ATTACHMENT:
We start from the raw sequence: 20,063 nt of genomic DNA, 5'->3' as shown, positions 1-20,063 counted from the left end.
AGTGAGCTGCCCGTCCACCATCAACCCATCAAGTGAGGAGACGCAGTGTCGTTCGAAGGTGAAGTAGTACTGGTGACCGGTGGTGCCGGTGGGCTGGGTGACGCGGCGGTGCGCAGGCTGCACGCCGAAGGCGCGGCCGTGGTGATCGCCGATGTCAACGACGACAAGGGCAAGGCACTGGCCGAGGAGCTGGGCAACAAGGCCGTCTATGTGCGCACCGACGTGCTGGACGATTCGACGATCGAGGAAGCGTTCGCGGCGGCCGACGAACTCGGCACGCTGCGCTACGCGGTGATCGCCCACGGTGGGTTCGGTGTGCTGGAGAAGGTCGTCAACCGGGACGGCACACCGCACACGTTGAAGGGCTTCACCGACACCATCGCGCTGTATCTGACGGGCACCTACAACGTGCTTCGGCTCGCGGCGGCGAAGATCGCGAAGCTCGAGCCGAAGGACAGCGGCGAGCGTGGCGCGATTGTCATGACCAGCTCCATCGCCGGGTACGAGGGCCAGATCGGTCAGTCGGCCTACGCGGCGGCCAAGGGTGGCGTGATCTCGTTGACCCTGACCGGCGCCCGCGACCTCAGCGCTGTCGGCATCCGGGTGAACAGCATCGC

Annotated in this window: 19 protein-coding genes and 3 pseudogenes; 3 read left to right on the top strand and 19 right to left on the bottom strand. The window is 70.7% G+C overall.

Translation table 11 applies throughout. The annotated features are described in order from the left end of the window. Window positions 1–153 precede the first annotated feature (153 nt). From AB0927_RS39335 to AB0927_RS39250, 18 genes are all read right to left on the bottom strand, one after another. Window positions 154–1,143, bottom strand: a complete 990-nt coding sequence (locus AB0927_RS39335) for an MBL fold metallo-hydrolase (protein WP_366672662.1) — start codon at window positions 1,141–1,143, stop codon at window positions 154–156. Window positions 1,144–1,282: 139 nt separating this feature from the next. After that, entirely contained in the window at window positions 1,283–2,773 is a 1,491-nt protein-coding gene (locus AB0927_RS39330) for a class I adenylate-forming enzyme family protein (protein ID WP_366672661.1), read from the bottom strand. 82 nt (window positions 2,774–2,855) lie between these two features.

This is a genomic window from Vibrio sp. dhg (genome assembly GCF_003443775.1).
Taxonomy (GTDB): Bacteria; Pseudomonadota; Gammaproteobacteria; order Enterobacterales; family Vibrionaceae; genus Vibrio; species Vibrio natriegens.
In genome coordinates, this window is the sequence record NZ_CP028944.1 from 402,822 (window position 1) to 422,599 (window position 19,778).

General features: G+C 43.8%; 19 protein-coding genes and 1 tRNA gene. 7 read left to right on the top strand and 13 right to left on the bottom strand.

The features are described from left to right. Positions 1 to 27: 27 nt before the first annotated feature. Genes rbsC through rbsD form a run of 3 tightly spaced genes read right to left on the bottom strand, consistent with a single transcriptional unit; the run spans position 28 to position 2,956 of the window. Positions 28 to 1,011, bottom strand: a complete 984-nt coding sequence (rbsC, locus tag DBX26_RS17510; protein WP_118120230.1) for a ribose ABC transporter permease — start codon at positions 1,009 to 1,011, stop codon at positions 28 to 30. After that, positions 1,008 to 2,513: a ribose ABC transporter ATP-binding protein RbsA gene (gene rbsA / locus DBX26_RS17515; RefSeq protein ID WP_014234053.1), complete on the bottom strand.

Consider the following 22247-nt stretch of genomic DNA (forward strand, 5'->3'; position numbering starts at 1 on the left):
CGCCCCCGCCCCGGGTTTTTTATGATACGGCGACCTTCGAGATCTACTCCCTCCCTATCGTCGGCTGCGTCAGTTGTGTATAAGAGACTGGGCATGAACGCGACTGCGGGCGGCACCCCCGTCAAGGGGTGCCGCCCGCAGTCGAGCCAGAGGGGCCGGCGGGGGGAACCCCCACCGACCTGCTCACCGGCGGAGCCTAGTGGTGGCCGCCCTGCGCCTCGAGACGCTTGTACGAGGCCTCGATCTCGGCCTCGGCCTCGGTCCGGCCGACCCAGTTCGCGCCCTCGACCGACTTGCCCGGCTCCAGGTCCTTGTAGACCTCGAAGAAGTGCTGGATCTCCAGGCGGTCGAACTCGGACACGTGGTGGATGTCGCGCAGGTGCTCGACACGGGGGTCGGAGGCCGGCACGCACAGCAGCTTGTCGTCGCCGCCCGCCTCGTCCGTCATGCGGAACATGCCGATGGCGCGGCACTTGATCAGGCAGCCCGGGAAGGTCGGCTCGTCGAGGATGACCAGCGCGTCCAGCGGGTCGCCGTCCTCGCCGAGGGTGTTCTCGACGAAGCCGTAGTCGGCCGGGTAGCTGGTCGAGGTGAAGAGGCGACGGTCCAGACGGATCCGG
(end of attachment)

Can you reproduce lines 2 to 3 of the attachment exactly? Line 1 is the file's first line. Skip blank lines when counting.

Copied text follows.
AGTGAGCTGCCCGTCCACCATCAACCCATCAAGTGAGGAGACGCAGTGTCGTTCGAAGGTGAAGTAGTACTGGTGACCGGTGGTGCCGGTGGGCTGGGTGACGCGGCGGTGCGCAGGCTGCACGCCGAAGGCGCGGCCGTGGTGATCGCCGATGTCAACGACGACAAGGGCAAGGCACTGGCCGAGGAGCTGGGCAACAAGGCCGTCTATGTGCGCACCGACGTGCTGGACGATTCGACGATCGAGGAAGCGTTCGCGGCGGCCGACGAACTCGGCACGCTGCGCTACGCGGTGATCGCCCACGGTGGGTTCGGTGTGCTGGAGAAGGTCGTCAACCGGGACGGCACACCGCACACGTTGAAGGGCTTCACCGACACCATCGCGCTGTATCTGACGGGCACCTACAACGTGCTTCGGCTCGCGGCGGCGAAGATCGCGAAGCTCGAGCCGAAGGACAGCGGCGAGCGTGGCGCGATTGTCATGACCAGCTCCATCGCCGGGTACGAGGGCCAGATCGGTCAGTCGGCCTACGCGGCGGCCAAGGGTGGCGTGATCTCGTTGACCCTGACCGGCGCCCGCGACCTCAGCGCTGTCGGCATCCGGGTGAACAGCATCGC

Annotated in this window: 19 protein-coding genes and 3 pseudogenes; 3 read left to right on the top strand and 19 right to left on the bottom strand. The window is 70.7% G+C overall.